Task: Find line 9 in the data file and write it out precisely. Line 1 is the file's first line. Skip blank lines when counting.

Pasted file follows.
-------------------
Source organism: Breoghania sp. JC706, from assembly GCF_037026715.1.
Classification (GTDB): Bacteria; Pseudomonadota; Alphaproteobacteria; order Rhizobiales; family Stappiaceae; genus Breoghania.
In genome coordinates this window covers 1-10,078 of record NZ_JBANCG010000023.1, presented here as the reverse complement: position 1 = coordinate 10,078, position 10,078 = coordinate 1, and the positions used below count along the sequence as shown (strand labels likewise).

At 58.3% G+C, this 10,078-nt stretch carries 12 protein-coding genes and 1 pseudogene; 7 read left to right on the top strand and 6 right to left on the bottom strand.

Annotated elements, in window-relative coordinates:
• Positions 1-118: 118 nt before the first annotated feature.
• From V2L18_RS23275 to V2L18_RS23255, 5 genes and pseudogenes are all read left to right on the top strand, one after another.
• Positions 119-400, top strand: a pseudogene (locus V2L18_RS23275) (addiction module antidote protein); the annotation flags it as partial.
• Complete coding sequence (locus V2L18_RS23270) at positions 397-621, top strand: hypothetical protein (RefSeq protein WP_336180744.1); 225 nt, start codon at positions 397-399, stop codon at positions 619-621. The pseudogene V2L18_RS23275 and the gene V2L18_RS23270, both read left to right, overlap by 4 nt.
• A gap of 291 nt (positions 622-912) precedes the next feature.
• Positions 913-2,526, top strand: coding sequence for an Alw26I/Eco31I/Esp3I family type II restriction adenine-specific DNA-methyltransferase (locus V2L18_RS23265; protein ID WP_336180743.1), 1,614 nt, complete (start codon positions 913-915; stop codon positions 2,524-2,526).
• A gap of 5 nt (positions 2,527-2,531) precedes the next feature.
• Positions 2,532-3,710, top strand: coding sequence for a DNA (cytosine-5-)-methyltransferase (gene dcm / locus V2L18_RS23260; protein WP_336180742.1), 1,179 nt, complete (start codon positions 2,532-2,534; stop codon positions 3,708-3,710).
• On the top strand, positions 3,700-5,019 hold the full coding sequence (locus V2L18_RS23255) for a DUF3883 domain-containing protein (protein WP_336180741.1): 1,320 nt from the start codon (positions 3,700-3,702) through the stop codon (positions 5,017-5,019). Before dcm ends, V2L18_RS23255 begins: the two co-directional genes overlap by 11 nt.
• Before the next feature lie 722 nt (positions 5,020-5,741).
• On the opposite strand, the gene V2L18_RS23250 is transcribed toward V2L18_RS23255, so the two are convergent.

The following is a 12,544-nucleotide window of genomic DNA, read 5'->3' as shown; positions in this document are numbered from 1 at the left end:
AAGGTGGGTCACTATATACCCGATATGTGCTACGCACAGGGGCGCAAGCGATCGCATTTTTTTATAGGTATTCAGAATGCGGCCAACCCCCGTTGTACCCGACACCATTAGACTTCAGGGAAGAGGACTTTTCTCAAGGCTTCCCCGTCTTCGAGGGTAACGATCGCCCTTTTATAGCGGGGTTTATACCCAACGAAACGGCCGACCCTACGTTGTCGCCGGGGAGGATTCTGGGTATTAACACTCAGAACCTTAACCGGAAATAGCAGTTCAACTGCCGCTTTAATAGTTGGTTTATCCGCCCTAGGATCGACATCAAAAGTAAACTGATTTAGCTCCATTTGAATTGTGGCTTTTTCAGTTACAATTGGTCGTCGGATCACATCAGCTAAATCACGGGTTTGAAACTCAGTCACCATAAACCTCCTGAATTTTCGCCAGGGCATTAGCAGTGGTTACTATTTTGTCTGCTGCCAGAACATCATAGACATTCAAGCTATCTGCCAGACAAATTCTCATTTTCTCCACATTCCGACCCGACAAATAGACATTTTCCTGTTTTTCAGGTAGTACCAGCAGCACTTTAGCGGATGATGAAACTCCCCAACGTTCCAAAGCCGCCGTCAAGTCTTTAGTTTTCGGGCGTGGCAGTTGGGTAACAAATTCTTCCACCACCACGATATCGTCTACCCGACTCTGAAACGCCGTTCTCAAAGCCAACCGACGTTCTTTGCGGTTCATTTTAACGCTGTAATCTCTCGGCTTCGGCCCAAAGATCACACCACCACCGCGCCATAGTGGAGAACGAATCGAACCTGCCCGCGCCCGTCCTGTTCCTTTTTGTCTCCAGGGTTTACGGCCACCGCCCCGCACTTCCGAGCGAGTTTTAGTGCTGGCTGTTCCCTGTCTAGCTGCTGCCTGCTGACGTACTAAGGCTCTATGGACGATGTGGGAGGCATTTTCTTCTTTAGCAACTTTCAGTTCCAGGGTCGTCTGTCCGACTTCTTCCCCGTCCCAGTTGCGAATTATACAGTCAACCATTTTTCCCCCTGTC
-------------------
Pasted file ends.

• Complete coding sequence (locus V2L18_RS23270) at positions 397-621, top strand: hypothetical protein (RefSeq protein WP_336180744.1); 225 nt, start codon at positions 397-399, stop codon at positions 619-621. The pseudogene V2L18_RS23275 and the gene V2L18_RS23270, both read left to right, overlap by 4 nt.